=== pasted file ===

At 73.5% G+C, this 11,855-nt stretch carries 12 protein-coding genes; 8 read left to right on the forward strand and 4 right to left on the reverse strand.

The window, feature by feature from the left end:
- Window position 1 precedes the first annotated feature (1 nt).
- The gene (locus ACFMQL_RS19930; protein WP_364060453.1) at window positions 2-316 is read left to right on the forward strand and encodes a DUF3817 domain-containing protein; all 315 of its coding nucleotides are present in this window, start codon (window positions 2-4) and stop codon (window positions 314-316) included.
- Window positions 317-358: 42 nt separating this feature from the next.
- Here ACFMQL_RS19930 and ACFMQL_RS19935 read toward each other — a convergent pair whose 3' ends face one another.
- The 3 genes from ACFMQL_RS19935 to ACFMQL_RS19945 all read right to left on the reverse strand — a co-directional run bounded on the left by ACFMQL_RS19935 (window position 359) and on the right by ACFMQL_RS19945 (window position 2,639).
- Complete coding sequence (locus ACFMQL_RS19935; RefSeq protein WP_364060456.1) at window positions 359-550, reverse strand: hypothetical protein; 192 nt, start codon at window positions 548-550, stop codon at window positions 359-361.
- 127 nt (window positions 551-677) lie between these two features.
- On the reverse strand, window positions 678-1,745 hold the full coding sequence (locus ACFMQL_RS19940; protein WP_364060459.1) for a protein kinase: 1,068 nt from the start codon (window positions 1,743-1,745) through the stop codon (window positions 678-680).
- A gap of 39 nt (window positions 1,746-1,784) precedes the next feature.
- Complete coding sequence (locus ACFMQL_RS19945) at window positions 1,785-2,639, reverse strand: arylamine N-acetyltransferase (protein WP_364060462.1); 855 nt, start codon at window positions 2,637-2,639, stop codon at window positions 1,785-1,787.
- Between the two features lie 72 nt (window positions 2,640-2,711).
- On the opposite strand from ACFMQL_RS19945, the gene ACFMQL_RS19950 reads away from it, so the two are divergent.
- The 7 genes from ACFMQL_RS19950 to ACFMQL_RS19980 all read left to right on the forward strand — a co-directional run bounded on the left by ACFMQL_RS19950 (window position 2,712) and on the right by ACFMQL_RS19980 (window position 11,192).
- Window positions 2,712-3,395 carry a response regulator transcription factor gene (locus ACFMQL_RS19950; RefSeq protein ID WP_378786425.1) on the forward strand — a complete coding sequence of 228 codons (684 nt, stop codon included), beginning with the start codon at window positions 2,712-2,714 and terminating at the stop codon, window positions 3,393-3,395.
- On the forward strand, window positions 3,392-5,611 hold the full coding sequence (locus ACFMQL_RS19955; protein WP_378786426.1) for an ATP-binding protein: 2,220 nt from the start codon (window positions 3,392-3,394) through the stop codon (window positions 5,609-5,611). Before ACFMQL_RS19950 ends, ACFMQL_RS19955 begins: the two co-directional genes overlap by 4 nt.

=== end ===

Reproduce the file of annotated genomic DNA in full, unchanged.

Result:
At 73.5% G+C, this 11,855-nt stretch carries 12 protein-coding genes; 8 read left to right on the forward strand and 4 right to left on the reverse strand.

The window, feature by feature from the left end:
- Window position 1 precedes the first annotated feature (1 nt).
- The gene (locus ACFMQL_RS19930; protein WP_364060453.1) at window positions 2-316 is read left to right on the forward strand and encodes a DUF3817 domain-containing protein; all 315 of its coding nucleotides are present in this window, start codon (window positions 2-4) and stop codon (window positions 314-316) included.
- Window positions 317-358: 42 nt separating this feature from the next.
- Here ACFMQL_RS19930 and ACFMQL_RS19935 read toward each other — a convergent pair whose 3' ends face one another.
- The 3 genes from ACFMQL_RS19935 to ACFMQL_RS19945 all read right to left on the reverse strand — a co-directional run bounded on the left by ACFMQL_RS19935 (window position 359) and on the right by ACFMQL_RS19945 (window position 2,639).
- Complete coding sequence (locus ACFMQL_RS19935; RefSeq protein WP_364060456.1) at window positions 359-550, reverse strand: hypothetical protein; 192 nt, start codon at window positions 548-550, stop codon at window positions 359-361.
- 127 nt (window positions 551-677) lie between these two features.
- On the reverse strand, window positions 678-1,745 hold the full coding sequence (locus ACFMQL_RS19940; protein WP_364060459.1) for a protein kinase: 1,068 nt from the start codon (window positions 1,743-1,745) through the stop codon (window positions 678-680).
- A gap of 39 nt (window positions 1,746-1,784) precedes the next feature.
- Complete coding sequence (locus ACFMQL_RS19945) at window positions 1,785-2,639, reverse strand: arylamine N-acetyltransferase (protein WP_364060462.1); 855 nt, start codon at window positions 2,637-2,639, stop codon at window positions 1,785-1,787.
- Between the two features lie 72 nt (window positions 2,640-2,711).
- On the opposite strand from ACFMQL_RS19945, the gene ACFMQL_RS19950 reads away from it, so the two are divergent.
- The 7 genes from ACFMQL_RS19950 to ACFMQL_RS19980 all read left to right on the forward strand — a co-directional run bounded on the left by ACFMQL_RS19950 (window position 2,712) and on the right by ACFMQL_RS19980 (window position 11,192).
- Window positions 2,712-3,395 carry a response regulator transcription factor gene (locus ACFMQL_RS19950; RefSeq protein ID WP_378786425.1) on the forward strand — a complete coding sequence of 228 codons (684 nt, stop codon included), beginning with the start codon at window positions 2,712-2,714 and terminating at the stop codon, window positions 3,393-3,395.
- On the forward strand, window positions 3,392-5,611 hold the full coding sequence (locus ACFMQL_RS19955; protein WP_378786426.1) for an ATP-binding protein: 2,220 nt from the start codon (window positions 3,392-3,394) through the stop codon (window positions 5,609-5,611). Before ACFMQL_RS19950 ends, ACFMQL_RS19955 begins: the two co-directional genes overlap by 4 nt.